Even the tagline “Give war a chance” seems like a blatant take on Cannon Fodder’s classic theme tune. Drawing inspiration from awesome games of yesteryear is fine, but is this a successful homage to a multi award-winning title, or is it a total misfire?
Tiny Troopers is a top-down action game with combined elements of strategy games and shoot ‘em ups.
You guide your miniature militia through thirty levels of combat, with each mission taking place in an enclosed map with objectives ranging from search and destroy, rescue operations, and even plain old survival.
Controlling your men is a piece of cake – it’s true to the genres typical point-and-click standard – simply tap where you want the troops to move and then watch them go.
Combat is done in the same way, tapping an enemy soldier or vehicle targets and orders your men to open fire, with additional drag and drop controls used for special weapons. It’s an intuitive system which will have you mowing down your enemies like a pixellated John Rambo in no time.
Pre-mission briefs give an opportunity to stock pile on weapons and skill bonuses like extra health or improved range. These are bought using Command Points (Tiny Troopers’ currency) that you earn by completing missions.
As you progress you get to unlock specialist soldiers too, which come pre-equipped with extra weapons, including grenades, bazookas, and air strikes. Weapons can also be mid-mission via the pause menu, so if you’ve misjudged a level and found yourself in a tight spot you can simply get some hardware air-dropped in.
Typically to market trend, extra Command Points can be bought with real money too to help speed up proceedings or restock your virtual wallet in case you’ve been a bit too frivolous with your Command Points.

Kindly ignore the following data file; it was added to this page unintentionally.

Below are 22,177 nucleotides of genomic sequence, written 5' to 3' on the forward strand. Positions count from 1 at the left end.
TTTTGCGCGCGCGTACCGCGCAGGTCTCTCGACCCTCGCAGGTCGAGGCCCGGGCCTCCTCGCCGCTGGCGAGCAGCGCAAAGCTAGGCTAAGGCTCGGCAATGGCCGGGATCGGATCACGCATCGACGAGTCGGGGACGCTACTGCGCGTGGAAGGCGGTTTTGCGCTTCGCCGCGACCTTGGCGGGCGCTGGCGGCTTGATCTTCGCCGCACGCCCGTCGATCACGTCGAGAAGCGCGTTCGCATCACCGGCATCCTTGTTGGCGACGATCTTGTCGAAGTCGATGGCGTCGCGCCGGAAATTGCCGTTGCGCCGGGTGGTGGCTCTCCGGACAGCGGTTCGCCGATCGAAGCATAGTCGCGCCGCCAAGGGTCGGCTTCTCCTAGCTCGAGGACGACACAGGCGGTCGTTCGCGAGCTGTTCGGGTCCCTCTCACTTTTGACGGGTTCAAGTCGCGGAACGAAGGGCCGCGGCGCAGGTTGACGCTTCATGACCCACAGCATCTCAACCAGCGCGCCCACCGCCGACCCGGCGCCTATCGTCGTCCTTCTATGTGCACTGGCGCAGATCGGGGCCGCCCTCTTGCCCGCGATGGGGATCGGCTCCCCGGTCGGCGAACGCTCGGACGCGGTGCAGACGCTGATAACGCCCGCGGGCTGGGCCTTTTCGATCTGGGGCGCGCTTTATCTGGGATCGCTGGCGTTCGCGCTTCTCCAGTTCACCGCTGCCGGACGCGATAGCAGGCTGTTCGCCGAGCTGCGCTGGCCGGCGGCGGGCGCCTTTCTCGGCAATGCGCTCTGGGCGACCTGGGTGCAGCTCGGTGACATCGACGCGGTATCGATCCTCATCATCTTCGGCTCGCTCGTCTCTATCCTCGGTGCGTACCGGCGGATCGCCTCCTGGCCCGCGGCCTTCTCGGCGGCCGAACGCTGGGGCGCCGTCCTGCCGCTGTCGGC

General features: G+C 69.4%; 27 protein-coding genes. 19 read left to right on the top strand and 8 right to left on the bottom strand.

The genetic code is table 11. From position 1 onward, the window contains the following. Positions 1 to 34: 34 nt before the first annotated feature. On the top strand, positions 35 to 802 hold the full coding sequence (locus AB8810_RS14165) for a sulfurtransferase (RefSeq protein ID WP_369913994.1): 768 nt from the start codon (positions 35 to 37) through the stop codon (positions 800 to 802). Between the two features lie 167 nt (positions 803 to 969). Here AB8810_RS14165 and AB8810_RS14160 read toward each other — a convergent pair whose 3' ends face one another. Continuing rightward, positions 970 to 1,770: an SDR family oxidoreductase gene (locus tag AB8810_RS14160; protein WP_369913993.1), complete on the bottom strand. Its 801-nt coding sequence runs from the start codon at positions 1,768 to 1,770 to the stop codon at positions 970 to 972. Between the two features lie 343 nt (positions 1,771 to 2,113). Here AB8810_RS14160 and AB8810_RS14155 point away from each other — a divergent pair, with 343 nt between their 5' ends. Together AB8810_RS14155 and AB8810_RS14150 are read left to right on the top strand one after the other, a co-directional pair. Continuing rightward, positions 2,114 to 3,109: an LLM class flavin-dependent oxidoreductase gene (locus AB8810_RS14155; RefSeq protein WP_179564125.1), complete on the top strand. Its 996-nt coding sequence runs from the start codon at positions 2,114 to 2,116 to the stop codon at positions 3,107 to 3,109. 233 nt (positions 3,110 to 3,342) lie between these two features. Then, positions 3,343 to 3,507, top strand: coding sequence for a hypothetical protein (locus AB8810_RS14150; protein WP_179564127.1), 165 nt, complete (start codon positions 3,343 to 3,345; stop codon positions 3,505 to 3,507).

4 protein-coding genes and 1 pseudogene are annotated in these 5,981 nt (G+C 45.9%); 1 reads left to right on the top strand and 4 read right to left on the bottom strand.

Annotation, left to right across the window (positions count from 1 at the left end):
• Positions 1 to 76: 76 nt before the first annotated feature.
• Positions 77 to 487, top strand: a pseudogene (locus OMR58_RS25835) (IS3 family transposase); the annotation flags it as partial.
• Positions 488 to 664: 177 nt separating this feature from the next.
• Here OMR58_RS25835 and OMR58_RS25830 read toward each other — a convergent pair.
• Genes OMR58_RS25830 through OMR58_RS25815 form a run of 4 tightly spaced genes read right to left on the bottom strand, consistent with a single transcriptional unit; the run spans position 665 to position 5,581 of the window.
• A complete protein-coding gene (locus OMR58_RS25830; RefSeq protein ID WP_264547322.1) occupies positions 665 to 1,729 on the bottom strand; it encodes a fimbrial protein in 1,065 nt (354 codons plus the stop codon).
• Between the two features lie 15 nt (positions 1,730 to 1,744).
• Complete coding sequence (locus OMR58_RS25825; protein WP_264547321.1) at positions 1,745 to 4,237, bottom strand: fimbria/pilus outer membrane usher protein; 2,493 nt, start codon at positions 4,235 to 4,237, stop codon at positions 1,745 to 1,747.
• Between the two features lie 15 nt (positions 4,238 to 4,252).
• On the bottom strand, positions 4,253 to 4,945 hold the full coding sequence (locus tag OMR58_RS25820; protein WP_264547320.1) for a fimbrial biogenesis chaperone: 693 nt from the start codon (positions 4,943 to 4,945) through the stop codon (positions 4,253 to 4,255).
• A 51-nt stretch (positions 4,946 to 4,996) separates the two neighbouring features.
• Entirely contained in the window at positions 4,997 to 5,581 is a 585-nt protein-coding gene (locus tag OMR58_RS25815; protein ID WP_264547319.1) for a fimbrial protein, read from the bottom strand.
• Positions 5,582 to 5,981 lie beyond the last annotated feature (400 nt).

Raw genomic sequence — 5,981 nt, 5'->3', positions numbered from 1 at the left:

The graphics are nice and crisp with some lovely animation. You can zoom in closer to your troopers should you wish with pinch controls, but other than aesthetics this serves no use whatsoever; it’s not uncommon to be getting shot from an off-screen assailant with the standard wide view; zooming just makes every enemy an unseen surprise.
Troopers gain experience over levels and will rank up, each rank delivering increased abilities. However, if they are killed in action that’s it: they’re dead, and you will have a fresh trooper in place on your next outing. It’s a nice idea for Kukouri to employ, but ultimately it doesn’t affect proceedings because it fails to capture the same sense of loss that made Cannon Fodder so heart wrenching.
Mention the names Jools and Jops to any gamer over the age of 25 and watch their eyes glaze over with a vacant mid-distant stare as they internally re-live the horrors of war.
Currently only the main mode is available to play, with a level select mode on the side to let you play back missions individually. A zombie survival mode (Hurrah! More originality!) is on the way soon, which will be a welcome if not passé addition to the game.
Despite its unapologetic similarities to Cannon Fodder, Tiny Troopers remains a top game and one that’s easy to recommend.
It’s fun, simple to pick up and play, and will last you long enough to warrant the whopping 69p you’ll have to part with to get it. For fans, this is the closest thing to Cannon Fodder available. The fact that it is not as good should come as no surprise, but nor should it deter you from downloading it now.
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